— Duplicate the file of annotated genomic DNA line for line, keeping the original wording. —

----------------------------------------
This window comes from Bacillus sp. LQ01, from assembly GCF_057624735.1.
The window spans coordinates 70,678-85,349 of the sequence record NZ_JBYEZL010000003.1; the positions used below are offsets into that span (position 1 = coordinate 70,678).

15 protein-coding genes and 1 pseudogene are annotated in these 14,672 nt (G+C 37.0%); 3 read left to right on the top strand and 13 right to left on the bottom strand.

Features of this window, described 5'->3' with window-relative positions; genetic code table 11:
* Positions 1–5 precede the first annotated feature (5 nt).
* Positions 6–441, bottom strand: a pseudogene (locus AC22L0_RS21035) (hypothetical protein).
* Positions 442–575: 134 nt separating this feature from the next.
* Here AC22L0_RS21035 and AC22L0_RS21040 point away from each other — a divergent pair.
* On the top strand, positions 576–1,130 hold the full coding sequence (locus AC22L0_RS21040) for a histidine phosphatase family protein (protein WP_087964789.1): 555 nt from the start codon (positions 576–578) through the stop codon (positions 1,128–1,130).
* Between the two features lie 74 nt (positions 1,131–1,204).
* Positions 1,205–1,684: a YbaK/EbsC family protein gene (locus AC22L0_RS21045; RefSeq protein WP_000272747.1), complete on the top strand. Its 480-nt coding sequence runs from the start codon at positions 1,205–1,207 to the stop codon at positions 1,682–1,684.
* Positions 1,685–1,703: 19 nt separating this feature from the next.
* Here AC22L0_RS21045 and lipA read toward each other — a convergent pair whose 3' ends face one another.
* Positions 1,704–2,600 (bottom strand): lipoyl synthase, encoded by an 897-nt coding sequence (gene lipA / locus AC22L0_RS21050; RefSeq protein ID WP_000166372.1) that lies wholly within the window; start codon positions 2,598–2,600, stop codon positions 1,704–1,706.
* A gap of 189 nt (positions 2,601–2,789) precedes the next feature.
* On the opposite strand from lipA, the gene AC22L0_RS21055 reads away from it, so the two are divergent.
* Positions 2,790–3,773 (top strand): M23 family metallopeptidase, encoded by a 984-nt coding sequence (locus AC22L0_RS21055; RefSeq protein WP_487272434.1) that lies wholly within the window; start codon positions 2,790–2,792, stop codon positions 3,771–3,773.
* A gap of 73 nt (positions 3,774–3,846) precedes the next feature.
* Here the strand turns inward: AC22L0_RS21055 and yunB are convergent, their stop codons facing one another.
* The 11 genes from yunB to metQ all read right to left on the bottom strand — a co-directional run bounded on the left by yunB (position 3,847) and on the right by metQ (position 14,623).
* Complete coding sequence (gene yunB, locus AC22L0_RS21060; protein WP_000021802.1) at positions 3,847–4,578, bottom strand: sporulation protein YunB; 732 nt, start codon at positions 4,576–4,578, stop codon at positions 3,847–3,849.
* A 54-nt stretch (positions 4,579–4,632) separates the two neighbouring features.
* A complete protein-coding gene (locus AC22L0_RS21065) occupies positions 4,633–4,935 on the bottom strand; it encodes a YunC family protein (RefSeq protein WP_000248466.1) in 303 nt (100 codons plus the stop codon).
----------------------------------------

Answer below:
This window comes from Bacillus sp. LQ01, from assembly GCF_057624735.1.
The window spans coordinates 70,678-85,349 of the sequence record NZ_JBYEZL010000003.1; the positions used below are offsets into that span (position 1 = coordinate 70,678).

15 protein-coding genes and 1 pseudogene are annotated in these 14,672 nt (G+C 37.0%); 3 read left to right on the top strand and 13 right to left on the bottom strand.

Features of this window, described 5'->3' with window-relative positions; genetic code table 11:
* Positions 1–5 precede the first annotated feature (5 nt).
* Positions 6–441, bottom strand: a pseudogene (locus AC22L0_RS21035) (hypothetical protein).
* Positions 442–575: 134 nt separating this feature from the next.
* Here AC22L0_RS21035 and AC22L0_RS21040 point away from each other — a divergent pair.
* On the top strand, positions 576–1,130 hold the full coding sequence (locus AC22L0_RS21040) for a histidine phosphatase family protein (protein WP_087964789.1): 555 nt from the start codon (positions 576–578) through the stop codon (positions 1,128–1,130).
* Between the two features lie 74 nt (positions 1,131–1,204).
* Positions 1,205–1,684: a YbaK/EbsC family protein gene (locus AC22L0_RS21045; RefSeq protein WP_000272747.1), complete on the top strand. Its 480-nt coding sequence runs from the start codon at positions 1,205–1,207 to the stop codon at positions 1,682–1,684.
* Positions 1,685–1,703: 19 nt separating this feature from the next.
* Here AC22L0_RS21045 and lipA read toward each other — a convergent pair whose 3' ends face one another.
* Positions 1,704–2,600 (bottom strand): lipoyl synthase, encoded by an 897-nt coding sequence (gene lipA / locus AC22L0_RS21050; RefSeq protein ID WP_000166372.1) that lies wholly within the window; start codon positions 2,598–2,600, stop codon positions 1,704–1,706.
* A gap of 189 nt (positions 2,601–2,789) precedes the next feature.
* On the opposite strand from lipA, the gene AC22L0_RS21055 reads away from it, so the two are divergent.
* Positions 2,790–3,773 (top strand): M23 family metallopeptidase, encoded by a 984-nt coding sequence (locus AC22L0_RS21055; RefSeq protein WP_487272434.1) that lies wholly within the window; start codon positions 2,790–2,792, stop codon positions 3,771–3,773.
* A gap of 73 nt (positions 3,774–3,846) precedes the next feature.
* Here the strand turns inward: AC22L0_RS21055 and yunB are convergent, their stop codons facing one another.
* The 11 genes from yunB to metQ all read right to left on the bottom strand — a co-directional run bounded on the left by yunB (position 3,847) and on the right by metQ (position 14,623).
* Complete coding sequence (gene yunB, locus AC22L0_RS21060; protein WP_000021802.1) at positions 3,847–4,578, bottom strand: sporulation protein YunB; 732 nt, start codon at positions 4,576–4,578, stop codon at positions 3,847–3,849.
* A 54-nt stretch (positions 4,579–4,632) separates the two neighbouring features.
* A complete protein-coding gene (locus AC22L0_RS21065) occupies positions 4,633–4,935 on the bottom strand; it encodes a YunC family protein (RefSeq protein WP_000248466.1) in 303 nt (100 codons plus the stop codon).